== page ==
- US crude oil inventories increased 6.3 MMBbl, according to the weekly EIA report. Gasoline and distillate inventories decreased 4.8 MMBbl and 2.3 MMBbl, respectively. Total petroleum inventories declined 8.0 MMBbl. US crude oil production was unchanged from the previous week due to shut-ins in the Gulf associated with Hurricane Michael. Crude oil imports were up 63 MBbl/d to an average of 7.7 MMBbl/d versus the week prior.
- The supply shortage argument has been losing wind as the market has a clearer understanding that OPEC (led by Saudi Arabia) and Russia will continue to ramp up production. Contributing to this was Monday’s announcement from oil minister Khalid al-Falih that Saudi Arabia has no intention of cutting back oil supply and plans to increase production to 11 MMBbl/d.
- Equities markets are also on the decline as earnings reports offer a softer outlook for demand growth in the coming quarter. As such, positions are shifting more bearish. The latest CFTC report confirms the position changes, as the managed-money long positions showed a decrease of 37,758 contracts while the short positions increased by 12,345 contracts.
- The chart below represents the price movements in the US Dollar Index (blue line, closing last week at $96.13) and the price of WTI (red line, closing last week at $67.39/Bbl). Late September showed rallies in both, with crude setting a new high. However, they have been trading in opposite directions for the past month.
- Activity in the dollar trade can also provide negative pressure on crude. In times of sentiment for a rising dollar, hedge funds often carry the opposite position in crude. The chart below shows the WTI Managed Money short positions rising sharply in the last month (red line) along with the US Dollar Index Leveraged Money long positions (blue line).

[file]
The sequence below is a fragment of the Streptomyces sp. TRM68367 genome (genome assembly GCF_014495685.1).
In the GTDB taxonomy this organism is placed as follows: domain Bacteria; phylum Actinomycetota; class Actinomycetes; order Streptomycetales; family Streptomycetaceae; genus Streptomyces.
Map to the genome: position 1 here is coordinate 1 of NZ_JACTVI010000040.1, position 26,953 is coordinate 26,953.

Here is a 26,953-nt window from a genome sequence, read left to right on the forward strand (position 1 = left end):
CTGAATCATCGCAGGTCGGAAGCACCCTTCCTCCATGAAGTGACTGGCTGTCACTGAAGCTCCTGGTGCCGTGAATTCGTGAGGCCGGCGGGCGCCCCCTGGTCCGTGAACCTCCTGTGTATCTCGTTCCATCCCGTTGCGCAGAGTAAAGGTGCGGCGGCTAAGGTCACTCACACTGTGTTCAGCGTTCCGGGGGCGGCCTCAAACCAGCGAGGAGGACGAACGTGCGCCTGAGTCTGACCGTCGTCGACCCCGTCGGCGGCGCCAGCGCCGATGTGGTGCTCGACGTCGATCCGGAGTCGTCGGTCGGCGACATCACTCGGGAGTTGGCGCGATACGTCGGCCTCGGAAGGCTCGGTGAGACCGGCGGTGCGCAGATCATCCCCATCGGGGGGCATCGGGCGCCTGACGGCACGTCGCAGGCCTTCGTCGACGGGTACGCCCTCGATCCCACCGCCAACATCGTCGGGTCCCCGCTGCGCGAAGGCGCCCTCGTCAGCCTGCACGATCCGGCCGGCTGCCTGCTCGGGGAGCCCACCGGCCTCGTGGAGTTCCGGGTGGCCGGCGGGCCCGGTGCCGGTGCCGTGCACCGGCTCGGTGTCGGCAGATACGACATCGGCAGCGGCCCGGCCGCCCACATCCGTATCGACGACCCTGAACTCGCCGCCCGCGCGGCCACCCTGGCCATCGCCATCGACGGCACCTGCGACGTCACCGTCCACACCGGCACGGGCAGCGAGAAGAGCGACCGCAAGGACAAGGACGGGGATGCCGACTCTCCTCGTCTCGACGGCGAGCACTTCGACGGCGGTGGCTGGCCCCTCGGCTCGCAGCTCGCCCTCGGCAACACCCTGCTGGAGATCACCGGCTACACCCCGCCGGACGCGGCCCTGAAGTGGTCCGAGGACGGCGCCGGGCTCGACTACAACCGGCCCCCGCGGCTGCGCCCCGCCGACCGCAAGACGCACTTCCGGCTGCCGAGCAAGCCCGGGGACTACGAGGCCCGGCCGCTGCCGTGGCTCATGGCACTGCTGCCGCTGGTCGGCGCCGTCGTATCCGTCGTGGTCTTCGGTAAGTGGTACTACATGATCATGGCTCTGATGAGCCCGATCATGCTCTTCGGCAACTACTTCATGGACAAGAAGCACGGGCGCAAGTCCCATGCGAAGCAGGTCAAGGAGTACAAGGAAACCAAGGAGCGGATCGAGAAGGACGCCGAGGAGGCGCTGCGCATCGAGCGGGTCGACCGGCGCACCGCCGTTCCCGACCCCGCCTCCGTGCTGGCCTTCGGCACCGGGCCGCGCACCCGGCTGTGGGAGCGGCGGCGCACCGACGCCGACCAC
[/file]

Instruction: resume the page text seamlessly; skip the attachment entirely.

- Last week’s declines took prices below the commonly watched 200-day simple moving average for the first time since September 2017. Once this key area of support was broken on Tuesday, it was then tested as resistance ($67.44/Bbl) on Wednesday through Friday. The longer this level holds, the more significant the resistance becomes. Should prices get above this level, look for the high of last week ($69.66/Bbl) as the top of the gains near term. Further declines will target the August low of $64.33/Bbl.
- Continued US, Russia, & Saudi Arabia production growth coupled with fears of weaker demand growth lead Drillinginfo to believe the long-term range will occur between $60-$65/Bbl for an extended period of time.
- Natural gas dry production increased by 0.80 Bcf/d. Production increases were mainly from the Northeast (+0.43 Bcf/d) and the GoM (+0.31 Bcf/d). Canadian imports decreased 0.38 Bcf/d for the week.
- Late fall shifts demand to Res/Com from the power sector. Res/Com gained 1.72 Bcf/d, while power demand fell 0.91 Bcf/d. Industrial demand increased 0.09 Bcf/d. LNG and Mexican exports increased 0.31 Bcf/d and 0.03 Bcf/d, respectively. For the week, the market gained 0.42 Bcf/d in supply and 1.31 Bcf/d in demand.